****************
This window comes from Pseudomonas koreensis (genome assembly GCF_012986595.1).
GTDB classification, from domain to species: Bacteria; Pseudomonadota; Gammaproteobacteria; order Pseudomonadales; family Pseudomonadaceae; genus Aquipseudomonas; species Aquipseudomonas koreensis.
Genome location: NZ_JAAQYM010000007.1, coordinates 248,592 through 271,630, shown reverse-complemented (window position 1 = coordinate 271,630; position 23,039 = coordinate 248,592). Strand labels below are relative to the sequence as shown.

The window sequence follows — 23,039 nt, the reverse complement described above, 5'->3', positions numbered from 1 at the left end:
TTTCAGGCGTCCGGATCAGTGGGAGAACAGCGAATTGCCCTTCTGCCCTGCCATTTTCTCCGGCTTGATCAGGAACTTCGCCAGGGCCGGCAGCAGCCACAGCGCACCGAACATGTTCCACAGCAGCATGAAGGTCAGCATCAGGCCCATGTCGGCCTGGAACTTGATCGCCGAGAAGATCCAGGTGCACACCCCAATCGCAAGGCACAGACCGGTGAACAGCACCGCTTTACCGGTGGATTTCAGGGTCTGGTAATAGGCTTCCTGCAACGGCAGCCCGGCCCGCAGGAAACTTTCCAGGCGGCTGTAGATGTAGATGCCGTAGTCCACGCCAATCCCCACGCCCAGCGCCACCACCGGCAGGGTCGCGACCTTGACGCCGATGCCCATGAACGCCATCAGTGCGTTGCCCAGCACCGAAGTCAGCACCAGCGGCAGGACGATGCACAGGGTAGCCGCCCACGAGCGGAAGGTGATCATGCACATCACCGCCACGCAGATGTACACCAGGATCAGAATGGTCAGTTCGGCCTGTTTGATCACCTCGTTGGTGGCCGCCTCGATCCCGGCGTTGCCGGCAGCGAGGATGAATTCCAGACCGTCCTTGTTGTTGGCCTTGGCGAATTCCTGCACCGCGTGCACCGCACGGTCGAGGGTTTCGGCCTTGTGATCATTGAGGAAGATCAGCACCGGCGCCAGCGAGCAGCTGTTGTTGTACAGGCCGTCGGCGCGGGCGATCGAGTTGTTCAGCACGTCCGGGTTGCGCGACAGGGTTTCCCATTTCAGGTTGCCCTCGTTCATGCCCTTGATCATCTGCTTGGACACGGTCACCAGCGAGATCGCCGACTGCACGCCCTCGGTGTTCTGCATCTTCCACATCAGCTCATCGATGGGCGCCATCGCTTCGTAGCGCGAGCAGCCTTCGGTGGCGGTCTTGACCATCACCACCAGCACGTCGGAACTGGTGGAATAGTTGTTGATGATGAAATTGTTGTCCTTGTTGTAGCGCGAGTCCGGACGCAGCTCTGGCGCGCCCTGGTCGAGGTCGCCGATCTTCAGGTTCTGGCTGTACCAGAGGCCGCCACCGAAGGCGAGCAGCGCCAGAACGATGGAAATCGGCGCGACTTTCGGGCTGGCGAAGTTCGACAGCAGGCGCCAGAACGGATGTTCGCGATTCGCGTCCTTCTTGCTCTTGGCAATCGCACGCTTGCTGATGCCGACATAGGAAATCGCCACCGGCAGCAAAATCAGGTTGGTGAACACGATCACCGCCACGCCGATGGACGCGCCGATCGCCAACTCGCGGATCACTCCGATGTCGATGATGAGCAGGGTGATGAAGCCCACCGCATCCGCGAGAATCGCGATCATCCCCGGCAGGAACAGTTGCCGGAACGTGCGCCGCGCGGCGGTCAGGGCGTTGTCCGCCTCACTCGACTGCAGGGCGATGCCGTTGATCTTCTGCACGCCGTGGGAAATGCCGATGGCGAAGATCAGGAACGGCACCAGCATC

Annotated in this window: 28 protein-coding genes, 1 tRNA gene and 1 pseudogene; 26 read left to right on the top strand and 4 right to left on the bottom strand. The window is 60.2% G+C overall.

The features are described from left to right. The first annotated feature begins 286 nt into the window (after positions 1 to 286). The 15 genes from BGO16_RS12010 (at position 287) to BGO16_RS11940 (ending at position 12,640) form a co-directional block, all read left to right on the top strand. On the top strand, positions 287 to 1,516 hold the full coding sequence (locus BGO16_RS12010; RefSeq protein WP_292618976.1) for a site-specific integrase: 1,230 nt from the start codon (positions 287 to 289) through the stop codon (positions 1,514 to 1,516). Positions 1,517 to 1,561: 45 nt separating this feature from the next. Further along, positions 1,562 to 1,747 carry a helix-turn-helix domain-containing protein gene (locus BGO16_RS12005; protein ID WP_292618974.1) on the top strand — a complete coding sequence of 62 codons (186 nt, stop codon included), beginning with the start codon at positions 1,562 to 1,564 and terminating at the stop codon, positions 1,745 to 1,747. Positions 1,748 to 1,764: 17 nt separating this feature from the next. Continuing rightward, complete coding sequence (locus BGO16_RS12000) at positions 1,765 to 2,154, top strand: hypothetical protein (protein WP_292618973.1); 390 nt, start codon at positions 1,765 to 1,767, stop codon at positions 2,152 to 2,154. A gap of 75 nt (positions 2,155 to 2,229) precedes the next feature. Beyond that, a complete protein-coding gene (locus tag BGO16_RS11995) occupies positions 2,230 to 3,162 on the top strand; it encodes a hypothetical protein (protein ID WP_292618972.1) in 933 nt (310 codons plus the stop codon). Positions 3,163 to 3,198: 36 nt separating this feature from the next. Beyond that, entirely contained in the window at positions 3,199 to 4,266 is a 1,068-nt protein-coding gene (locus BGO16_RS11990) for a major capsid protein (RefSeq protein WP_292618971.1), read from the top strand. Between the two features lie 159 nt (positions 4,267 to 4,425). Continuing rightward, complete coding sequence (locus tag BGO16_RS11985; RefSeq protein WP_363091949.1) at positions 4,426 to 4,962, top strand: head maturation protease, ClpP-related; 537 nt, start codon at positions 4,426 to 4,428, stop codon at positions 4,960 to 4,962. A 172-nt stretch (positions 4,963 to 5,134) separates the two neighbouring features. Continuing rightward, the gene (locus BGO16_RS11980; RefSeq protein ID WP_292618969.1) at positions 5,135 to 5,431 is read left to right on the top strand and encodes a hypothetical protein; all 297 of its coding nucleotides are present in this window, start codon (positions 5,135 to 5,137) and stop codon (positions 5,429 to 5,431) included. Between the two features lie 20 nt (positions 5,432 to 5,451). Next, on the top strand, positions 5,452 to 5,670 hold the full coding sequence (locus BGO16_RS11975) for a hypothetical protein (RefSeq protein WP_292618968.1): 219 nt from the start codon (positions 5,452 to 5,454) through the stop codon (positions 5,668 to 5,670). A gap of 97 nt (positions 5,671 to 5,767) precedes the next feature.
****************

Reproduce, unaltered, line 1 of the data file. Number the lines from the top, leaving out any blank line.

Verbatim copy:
This window comes from Pseudomonas koreensis (genome assembly GCF_012986595.1).